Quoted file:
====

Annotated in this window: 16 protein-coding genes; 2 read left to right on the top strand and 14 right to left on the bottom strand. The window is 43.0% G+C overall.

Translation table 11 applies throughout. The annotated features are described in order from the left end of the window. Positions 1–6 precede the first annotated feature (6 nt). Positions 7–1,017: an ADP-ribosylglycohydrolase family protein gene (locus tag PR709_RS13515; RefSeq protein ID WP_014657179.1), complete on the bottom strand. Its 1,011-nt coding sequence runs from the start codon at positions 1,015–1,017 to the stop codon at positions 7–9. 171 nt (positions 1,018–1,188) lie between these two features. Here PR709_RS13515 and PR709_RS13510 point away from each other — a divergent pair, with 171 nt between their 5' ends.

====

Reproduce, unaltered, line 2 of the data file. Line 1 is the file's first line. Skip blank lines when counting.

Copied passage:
Translation table 11 applies throughout. The annotated features are described in order from the left end of the window. Positions 1–6 precede the first annotated feature (6 nt). Positions 7–1,017: an ADP-ribosylglycohydrolase family protein gene (locus tag PR709_RS13515; RefSeq protein ID WP_014657179.1), complete on the bottom strand. Its 1,011-nt coding sequence runs from the start codon at positions 1,015–1,017 to the stop codon at positions 7–9. 171 nt (positions 1,018–1,188) lie between these two features. Here PR709_RS13515 and PR709_RS13510 point away from each other — a divergent pair, with 171 nt between their 5' ends.